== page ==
Formula One boss Bernie Ecclestone has weighed in on the Red Bull ‘Multi 21’ with his own perspective of team orders. Ecclestone believes team orders are appropriate in F1 at certain times but this early in the season is not one of those times as he told the Telegraph:
“At this stage of the championship, I do not believe there should be any team orders. It does not matter who it is,”
“Let’s assume that these two guys are in a position to win the championship at the end of the year, then there is no way that Mark is going to help Sebastian.
“So Sebastian has to think about that. Maybe there will be a stage when he would like Mark to help him, but I don’t think Mark is going to come up front and do it.
“When you are three-quarters of the way through the year, then it’s important. If there is only one guy who could get enough points to win the title, then the other guy should be helping him, for sure.”
Ecclestone didn’t just single out Red Bull, he also said that Mercedes were stupid for not letting Nico Rosberg pass slower teammate Lewis Hamilton:
“You shouldn’t have that, should you?” Ecclestone said.
“I was disappointed that Mercedes didn’t let Rosberg go past. I thought that was a stupid decision. I think Rosberg could have chased the two Red Bulls down a little more. That decision wasn’t sensible.”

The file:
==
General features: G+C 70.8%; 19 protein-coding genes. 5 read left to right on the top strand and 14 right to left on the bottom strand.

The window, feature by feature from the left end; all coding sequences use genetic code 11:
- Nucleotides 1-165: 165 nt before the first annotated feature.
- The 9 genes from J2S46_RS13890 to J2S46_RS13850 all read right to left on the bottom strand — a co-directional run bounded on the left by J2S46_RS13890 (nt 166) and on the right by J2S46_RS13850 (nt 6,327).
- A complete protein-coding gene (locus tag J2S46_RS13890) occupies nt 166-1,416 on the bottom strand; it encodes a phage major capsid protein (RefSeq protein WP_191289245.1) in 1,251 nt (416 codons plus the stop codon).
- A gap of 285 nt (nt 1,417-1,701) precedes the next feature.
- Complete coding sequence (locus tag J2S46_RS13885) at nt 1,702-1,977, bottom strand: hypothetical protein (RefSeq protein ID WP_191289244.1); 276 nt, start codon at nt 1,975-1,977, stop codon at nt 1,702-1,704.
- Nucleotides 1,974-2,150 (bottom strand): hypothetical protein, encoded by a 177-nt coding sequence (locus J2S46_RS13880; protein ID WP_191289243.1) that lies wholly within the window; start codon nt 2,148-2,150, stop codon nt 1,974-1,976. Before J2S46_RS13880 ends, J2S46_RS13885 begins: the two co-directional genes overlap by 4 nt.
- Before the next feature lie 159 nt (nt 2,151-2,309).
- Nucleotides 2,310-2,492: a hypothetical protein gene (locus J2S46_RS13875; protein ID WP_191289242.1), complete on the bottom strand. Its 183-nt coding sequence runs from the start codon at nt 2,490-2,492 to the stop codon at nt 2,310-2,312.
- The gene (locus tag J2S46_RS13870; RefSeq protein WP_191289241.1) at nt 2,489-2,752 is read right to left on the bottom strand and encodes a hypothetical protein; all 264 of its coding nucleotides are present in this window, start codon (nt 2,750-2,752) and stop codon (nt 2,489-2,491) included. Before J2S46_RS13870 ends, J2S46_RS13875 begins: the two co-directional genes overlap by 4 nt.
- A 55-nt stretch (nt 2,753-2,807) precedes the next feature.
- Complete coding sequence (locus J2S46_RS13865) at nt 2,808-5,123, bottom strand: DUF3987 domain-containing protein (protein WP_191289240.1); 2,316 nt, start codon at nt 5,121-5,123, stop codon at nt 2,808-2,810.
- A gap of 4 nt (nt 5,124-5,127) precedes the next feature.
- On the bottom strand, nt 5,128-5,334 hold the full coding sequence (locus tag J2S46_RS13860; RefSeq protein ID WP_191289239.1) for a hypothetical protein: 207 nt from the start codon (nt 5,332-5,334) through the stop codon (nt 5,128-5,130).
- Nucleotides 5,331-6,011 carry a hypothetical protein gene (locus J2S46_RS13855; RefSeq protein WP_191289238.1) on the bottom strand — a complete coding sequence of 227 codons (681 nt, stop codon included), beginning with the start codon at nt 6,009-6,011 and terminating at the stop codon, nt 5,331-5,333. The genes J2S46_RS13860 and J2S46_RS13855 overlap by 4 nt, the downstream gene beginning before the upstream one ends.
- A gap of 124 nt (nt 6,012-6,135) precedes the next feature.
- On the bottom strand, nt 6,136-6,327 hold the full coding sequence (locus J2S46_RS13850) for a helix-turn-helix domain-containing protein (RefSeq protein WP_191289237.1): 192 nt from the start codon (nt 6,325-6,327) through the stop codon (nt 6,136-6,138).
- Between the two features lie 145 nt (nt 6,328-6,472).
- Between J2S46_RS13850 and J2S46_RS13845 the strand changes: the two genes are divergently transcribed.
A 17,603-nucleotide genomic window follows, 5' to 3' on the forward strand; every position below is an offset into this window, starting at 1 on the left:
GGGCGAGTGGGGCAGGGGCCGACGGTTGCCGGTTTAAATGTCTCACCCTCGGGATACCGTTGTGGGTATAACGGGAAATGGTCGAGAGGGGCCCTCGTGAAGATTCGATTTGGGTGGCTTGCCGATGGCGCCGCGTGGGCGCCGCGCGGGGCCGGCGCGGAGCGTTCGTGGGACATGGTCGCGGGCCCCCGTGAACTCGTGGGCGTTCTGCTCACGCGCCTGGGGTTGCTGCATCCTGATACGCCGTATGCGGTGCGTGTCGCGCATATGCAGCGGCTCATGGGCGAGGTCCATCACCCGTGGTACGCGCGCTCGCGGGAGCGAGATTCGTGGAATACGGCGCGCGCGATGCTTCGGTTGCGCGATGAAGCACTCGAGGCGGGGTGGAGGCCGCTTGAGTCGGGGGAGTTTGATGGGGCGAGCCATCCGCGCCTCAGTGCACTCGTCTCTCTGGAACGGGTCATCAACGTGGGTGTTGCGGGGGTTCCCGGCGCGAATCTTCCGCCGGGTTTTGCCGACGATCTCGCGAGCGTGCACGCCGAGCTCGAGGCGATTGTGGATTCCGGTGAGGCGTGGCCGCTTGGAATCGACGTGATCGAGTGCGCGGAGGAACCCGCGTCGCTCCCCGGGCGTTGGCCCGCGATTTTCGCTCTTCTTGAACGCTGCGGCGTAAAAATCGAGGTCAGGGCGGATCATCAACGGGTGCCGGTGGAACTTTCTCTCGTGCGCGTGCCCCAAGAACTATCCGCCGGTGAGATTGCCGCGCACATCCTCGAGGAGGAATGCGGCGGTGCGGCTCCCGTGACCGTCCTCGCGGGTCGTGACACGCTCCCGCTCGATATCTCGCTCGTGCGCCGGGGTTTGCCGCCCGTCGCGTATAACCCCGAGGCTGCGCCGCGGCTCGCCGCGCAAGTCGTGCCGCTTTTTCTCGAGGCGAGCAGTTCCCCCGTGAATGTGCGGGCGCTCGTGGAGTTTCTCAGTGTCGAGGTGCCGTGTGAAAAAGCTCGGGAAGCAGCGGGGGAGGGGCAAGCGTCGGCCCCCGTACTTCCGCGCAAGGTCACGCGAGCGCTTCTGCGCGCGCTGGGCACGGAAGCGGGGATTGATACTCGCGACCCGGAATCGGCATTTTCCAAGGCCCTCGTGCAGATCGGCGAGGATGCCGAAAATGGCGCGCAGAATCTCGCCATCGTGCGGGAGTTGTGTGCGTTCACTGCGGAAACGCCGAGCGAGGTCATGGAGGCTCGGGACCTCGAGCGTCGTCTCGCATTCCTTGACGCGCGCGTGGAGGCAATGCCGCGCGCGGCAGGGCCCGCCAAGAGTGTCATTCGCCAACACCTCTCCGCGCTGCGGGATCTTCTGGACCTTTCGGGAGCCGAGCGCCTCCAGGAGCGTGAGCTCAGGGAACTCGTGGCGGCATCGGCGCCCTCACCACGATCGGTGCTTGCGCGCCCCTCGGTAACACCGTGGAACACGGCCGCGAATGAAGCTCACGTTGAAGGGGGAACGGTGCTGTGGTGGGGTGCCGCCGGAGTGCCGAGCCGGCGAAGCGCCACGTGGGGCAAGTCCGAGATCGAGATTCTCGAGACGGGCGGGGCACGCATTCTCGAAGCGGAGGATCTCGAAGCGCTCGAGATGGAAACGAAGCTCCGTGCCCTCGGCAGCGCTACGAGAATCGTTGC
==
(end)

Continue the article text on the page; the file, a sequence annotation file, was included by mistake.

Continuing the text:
Many F1 fans have weighed in with their opinions on the saga but several echo the sentiment that the second race of the season is a little early to be orchestrating team orders and manipulating race finishes.
On the flip side of that argument, title have been won by a single point so what a driver gains in the early races, while other team have yet to find their ultimate pace for the season, are critical One need look no further than Fernando Alonso and Ferrari in 2012 as they held a strong lead in the championship for much of the year by being effective in the first fly-away races of the season winning the Malaysian Grand Prix.
Red Bull struggled at the beginning of the year and it took the championship battle down to the last race for them to recover and win. Had Ferrari had a podium finish in the Australian Grand Prix in 2012, Alonso may very well have been world champion.